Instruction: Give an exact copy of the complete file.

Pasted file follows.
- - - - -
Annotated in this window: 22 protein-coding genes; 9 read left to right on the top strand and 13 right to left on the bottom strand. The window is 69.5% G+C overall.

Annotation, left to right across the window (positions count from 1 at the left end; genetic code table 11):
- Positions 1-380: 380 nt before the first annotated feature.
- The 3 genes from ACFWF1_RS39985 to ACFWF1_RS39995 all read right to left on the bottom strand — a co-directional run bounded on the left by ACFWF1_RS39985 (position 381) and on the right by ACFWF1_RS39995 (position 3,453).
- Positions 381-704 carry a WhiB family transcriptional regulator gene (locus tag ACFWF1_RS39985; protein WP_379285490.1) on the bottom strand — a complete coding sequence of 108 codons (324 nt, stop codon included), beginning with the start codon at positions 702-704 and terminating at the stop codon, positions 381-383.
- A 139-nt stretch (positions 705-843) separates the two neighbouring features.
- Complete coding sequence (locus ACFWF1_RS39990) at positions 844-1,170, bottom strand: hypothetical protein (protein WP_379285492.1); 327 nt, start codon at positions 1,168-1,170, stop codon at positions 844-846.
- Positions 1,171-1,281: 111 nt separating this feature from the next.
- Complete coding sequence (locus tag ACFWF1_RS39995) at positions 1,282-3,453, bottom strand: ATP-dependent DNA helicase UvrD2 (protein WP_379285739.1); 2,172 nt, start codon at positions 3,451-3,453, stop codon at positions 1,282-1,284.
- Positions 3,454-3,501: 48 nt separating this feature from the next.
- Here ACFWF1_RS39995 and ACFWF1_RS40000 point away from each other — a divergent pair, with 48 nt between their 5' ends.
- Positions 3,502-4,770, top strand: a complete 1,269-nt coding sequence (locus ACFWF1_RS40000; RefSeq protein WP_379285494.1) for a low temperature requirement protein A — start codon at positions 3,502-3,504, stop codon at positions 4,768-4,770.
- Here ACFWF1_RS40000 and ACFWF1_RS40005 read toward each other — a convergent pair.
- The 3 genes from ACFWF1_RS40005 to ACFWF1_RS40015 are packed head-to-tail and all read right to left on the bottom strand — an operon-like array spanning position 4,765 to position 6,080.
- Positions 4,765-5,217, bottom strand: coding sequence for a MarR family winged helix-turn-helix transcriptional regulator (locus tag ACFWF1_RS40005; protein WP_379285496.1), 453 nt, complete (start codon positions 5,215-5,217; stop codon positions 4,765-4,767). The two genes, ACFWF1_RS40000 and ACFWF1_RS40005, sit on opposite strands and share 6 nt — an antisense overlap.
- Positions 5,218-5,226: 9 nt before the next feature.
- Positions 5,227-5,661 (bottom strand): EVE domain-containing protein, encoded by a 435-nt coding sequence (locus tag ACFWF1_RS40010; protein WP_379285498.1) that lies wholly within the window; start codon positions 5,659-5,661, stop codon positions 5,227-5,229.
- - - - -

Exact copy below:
Annotated in this window: 22 protein-coding genes; 9 read left to right on the top strand and 13 right to left on the bottom strand. The window is 69.5% G+C overall.

Annotation, left to right across the window (positions count from 1 at the left end; genetic code table 11):
- Positions 1-380: 380 nt before the first annotated feature.
- The 3 genes from ACFWF1_RS39985 to ACFWF1_RS39995 all read right to left on the bottom strand — a co-directional run bounded on the left by ACFWF1_RS39985 (position 381) and on the right by ACFWF1_RS39995 (position 3,453).
- Positions 381-704 carry a WhiB family transcriptional regulator gene (locus tag ACFWF1_RS39985; protein WP_379285490.1) on the bottom strand — a complete coding sequence of 108 codons (324 nt, stop codon included), beginning with the start codon at positions 702-704 and terminating at the stop codon, positions 381-383.
- A 139-nt stretch (positions 705-843) separates the two neighbouring features.
- Complete coding sequence (locus ACFWF1_RS39990) at positions 844-1,170, bottom strand: hypothetical protein (protein WP_379285492.1); 327 nt, start codon at positions 1,168-1,170, stop codon at positions 844-846.
- Positions 1,171-1,281: 111 nt separating this feature from the next.
- Complete coding sequence (locus tag ACFWF1_RS39995) at positions 1,282-3,453, bottom strand: ATP-dependent DNA helicase UvrD2 (protein WP_379285739.1); 2,172 nt, start codon at positions 3,451-3,453, stop codon at positions 1,282-1,284.
- Positions 3,454-3,501: 48 nt separating this feature from the next.
- Here ACFWF1_RS39995 and ACFWF1_RS40000 point away from each other — a divergent pair, with 48 nt between their 5' ends.
- Positions 3,502-4,770, top strand: a complete 1,269-nt coding sequence (locus ACFWF1_RS40000; RefSeq protein WP_379285494.1) for a low temperature requirement protein A — start codon at positions 3,502-3,504, stop codon at positions 4,768-4,770.
- Here ACFWF1_RS40000 and ACFWF1_RS40005 read toward each other — a convergent pair.
- The 3 genes from ACFWF1_RS40005 to ACFWF1_RS40015 are packed head-to-tail and all read right to left on the bottom strand — an operon-like array spanning position 4,765 to position 6,080.
- Positions 4,765-5,217, bottom strand: coding sequence for a MarR family winged helix-turn-helix transcriptional regulator (locus tag ACFWF1_RS40005; protein WP_379285496.1), 453 nt, complete (start codon positions 5,215-5,217; stop codon positions 4,765-4,767). The two genes, ACFWF1_RS40000 and ACFWF1_RS40005, sit on opposite strands and share 6 nt — an antisense overlap.
- Positions 5,218-5,226: 9 nt before the next feature.
- Positions 5,227-5,661 (bottom strand): EVE domain-containing protein, encoded by a 435-nt coding sequence (locus tag ACFWF1_RS40010; protein WP_379285498.1) that lies wholly within the window; start codon positions 5,659-5,661, stop codon positions 5,227-5,229.